A Box Paradox

The contemporary design wave had hit our shores ages ago, yet there are very few architects or designers who embrace the underlying principles of modernism in its true essence.

A blind mimicry of ‘box’ designs do not stand worthy of earning the tag of a contemporary architectural building. The unending will to innovate, iterate and adapt to the changing macro and micro conditions is inevitably critical.

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The grey-cells behind WARP’s design team, strive to bring about just that as is evident from its plethora of projects- this residence the ‘Casa Cesta’ being no exception.

Nestled away in a quaint little residential neighbourhood in Coimbatore, Tamil Nadu, this villa aims to create a new language of built space among the evenly spaced, rigid volumes that surround it.

Envisaged for a client that is keen on owning an abode that essayed a sense of simplicity yet stood out as a built expression.

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The plot being part of a gated community deliberated the need to incorporate architectural elements that go in tandem with the other buildings without compromising on its characteristic form.

Moreover, the presence of an active streetscape opened up the need for a dynamic approach that facilitated for healthy interaction with the neighbours.

The entire massing of the living spaces were thus pushed back from the street, the volumes inside scooped out and further recessions were punched into the primary facades to create an interesting play of solids and voids.

The articulation of two distinctively different masses is quite evident with the open lower level interspersed with light wooden slats seamlessly blend in with the context around while the bold and the heavy upper level frames the entire volume.

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The duality in form though is not brought about only for an accentuated aesthetic appeal, but rather translates into a functional attribute by delineating the diminishing degree of public access as one moves higher up. A quintessential testimony to Louis Sullivan’s words – ‘Form follows Function’.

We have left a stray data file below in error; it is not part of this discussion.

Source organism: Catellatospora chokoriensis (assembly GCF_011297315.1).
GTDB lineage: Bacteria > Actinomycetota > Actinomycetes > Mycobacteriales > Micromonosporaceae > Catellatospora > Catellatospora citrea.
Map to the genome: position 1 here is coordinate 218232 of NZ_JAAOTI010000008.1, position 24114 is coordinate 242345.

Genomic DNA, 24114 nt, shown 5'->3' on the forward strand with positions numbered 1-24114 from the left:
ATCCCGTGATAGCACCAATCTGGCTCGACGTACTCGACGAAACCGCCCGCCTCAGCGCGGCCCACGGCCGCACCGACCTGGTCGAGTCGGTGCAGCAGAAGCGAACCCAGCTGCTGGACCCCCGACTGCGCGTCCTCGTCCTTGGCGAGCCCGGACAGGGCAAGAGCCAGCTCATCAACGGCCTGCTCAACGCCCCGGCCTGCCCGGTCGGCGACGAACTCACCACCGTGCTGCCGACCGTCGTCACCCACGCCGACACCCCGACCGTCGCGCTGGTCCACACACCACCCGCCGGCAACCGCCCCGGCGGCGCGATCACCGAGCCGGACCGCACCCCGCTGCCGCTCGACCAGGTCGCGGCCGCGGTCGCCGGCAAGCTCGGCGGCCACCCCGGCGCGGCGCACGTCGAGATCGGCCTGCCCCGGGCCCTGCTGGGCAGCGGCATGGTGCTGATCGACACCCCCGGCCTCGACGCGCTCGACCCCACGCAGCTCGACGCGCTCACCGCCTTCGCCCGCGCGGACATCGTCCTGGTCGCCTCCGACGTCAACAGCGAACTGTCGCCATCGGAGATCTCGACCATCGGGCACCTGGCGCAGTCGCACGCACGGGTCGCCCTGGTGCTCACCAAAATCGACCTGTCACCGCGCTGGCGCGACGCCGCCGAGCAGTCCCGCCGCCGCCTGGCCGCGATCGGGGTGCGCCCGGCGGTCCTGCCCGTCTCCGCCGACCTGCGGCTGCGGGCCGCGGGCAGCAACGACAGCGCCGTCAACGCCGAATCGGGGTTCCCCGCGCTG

The exterior white walls with its red recesses transcend onto greys and blues in varied hues as you step inside. The massive volume as perceived on the northern face presents itself as an equally enormous double heighted living room.

Full height openings flood the living volumes with natural light to invoke an overall sense of serenity in the space.

The pooja room breaks away from the central core and punctuates the bold language of the exterior with elegant wooden furnishings that shimmer in the warm lighting provided, invoking a divine aura overall.

The internal circulation is through a conventional free standing metal staircase finished with wooden treads, sufficiently showered with light that trickles down through a retractable skylight.

The transition from a cool colour palette of the primary living spaces to that of the bedrooms that have dashes of vibrancy inconspicuously essay a shift in the design dynamics of the space.

Brown beige and white with subtle highlights of warm colours evoke a cozy ambience that isn’t empowering but rather complement the overall ambience.

These bedrooms are housed on the first and second floors with two on each. The residence has multi level balconies, terraces and spill-outs, aimed at providing the much needed break from the snug spaces inside.

The second and top-most terrace floor being enclosed within the massive white box, have very minimal fenestrations.

This opaque blocking thus facilitates the provision of providing an acoustically sound home theatre room that ideally functions without seepage of natural light inside, thereby justifying the blank façade treatment.

The terrace floor is designed as an informal gathering space that can host small family gatherings. Contrary to usual sights of a half height parapet, the peripheral walls run high above eye level, opening up the roof plane as the only source of connect to the outside world.

This offers privacy and also accentuates the tendency to gaze at the sweeping starry skies.

The Casa Cesta thus stays true to its design philosophies and use of contemporary architectural principles. Seemingly a rigid solid box that hovers above and envelops a structure, but in reality the sheath being an integral design element defined as a direct reciprocal of the functions addressed inside.

A showcase of how ‘box’ designs doesn’t necessarily mean shutting out, but rather open up in novel ways — a true testament of the ‘box paradox’.

Fact File

  • Project: Casa Cesta
  • Location: Coimbatore, Tamil Nadu
  • Architects: WARP
  • Design team: Pradeep Arumugam, Shanil Riyaz, Balashanmugam, Monisha, Shrinath
  • Project Area: 7450 sq.ft

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